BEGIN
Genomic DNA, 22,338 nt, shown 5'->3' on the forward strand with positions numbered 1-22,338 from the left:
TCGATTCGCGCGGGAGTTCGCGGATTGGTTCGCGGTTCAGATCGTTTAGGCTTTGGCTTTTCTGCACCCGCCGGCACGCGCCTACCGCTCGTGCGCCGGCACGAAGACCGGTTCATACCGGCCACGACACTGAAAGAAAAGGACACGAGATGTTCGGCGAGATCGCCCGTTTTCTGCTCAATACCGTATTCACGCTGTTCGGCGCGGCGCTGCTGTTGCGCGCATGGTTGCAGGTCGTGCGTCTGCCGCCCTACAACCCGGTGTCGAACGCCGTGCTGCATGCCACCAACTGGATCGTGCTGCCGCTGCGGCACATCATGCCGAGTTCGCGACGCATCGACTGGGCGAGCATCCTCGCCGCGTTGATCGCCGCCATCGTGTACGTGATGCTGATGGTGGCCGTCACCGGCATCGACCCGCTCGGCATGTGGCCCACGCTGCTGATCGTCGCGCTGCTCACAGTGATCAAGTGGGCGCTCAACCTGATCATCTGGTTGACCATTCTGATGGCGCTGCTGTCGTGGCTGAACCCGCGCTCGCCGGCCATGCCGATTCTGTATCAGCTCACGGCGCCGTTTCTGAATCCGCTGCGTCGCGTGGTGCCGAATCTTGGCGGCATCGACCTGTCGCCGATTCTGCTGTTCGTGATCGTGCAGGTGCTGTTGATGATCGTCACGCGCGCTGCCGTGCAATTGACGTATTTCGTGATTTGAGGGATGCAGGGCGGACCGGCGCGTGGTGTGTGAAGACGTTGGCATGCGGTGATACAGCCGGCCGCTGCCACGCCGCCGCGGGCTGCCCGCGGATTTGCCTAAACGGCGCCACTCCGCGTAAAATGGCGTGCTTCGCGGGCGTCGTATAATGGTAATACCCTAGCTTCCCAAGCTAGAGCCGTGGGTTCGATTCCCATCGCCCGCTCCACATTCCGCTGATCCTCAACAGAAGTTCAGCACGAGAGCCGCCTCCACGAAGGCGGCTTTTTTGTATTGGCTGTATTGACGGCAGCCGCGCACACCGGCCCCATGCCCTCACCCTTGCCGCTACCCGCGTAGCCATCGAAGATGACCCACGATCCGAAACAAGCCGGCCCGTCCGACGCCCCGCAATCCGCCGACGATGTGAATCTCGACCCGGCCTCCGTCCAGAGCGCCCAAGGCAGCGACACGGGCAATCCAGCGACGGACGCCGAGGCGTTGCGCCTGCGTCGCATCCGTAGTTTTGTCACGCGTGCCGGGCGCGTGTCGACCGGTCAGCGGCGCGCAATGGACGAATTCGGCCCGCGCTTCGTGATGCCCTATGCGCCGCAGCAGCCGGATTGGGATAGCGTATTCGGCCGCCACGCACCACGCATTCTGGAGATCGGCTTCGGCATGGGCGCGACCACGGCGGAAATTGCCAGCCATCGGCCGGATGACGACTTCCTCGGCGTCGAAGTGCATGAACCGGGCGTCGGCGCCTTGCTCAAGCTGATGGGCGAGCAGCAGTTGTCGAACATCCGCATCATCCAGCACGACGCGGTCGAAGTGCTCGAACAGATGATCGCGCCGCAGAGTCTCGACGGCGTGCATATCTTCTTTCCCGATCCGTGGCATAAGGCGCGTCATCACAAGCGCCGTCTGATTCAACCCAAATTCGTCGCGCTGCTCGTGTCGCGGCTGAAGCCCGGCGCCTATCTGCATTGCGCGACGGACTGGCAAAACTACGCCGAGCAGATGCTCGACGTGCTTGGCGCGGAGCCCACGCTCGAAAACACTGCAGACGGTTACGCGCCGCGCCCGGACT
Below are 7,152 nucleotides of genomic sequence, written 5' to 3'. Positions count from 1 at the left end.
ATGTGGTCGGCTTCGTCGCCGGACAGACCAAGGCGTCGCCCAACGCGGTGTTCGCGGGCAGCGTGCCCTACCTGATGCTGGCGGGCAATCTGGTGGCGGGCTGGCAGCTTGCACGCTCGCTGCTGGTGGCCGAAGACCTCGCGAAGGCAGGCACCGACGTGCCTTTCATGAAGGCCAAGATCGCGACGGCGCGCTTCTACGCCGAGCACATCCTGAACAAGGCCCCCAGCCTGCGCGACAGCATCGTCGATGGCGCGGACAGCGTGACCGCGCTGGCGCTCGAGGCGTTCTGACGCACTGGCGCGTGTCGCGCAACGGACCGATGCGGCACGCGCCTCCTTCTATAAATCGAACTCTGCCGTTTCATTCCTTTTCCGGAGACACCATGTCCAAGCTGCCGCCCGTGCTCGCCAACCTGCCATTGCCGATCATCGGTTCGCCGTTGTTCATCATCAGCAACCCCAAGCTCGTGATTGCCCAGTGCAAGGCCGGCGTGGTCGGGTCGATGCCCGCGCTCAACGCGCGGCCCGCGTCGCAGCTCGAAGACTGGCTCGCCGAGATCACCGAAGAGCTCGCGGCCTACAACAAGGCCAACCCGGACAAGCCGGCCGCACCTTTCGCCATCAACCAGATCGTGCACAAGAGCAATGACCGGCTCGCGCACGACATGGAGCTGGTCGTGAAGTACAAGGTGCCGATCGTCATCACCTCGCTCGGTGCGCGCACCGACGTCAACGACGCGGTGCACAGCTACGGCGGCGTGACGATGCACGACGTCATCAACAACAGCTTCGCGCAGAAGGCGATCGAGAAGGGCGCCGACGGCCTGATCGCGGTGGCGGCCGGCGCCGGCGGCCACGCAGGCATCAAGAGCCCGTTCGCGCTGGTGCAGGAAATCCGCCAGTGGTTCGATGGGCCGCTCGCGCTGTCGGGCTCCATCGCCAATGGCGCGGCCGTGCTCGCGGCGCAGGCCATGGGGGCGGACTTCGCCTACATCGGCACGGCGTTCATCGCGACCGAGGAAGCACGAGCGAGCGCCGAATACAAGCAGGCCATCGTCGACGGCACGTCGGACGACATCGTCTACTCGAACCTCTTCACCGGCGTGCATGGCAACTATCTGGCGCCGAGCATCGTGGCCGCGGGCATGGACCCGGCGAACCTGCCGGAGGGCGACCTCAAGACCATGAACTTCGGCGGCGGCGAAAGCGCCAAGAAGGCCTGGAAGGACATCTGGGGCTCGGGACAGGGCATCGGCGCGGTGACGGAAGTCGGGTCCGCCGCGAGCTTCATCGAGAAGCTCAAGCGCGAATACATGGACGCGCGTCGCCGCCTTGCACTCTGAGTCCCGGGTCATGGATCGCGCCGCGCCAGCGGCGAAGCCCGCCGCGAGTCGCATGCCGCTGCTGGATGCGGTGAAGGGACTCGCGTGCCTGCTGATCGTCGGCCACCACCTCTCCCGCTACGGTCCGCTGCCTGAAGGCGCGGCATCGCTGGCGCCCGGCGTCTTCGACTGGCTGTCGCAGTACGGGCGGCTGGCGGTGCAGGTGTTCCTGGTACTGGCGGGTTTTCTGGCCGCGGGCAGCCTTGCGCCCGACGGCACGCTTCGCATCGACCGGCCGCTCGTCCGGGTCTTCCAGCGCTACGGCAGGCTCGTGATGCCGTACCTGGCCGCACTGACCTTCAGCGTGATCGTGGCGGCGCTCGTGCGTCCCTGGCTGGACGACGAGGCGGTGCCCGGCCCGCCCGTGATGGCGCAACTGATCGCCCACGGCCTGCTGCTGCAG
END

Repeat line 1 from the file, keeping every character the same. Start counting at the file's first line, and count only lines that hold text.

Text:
Genomic DNA, 22,338 nt, shown 5'->3' on the forward strand with positions numbered 1-22,338 from the left: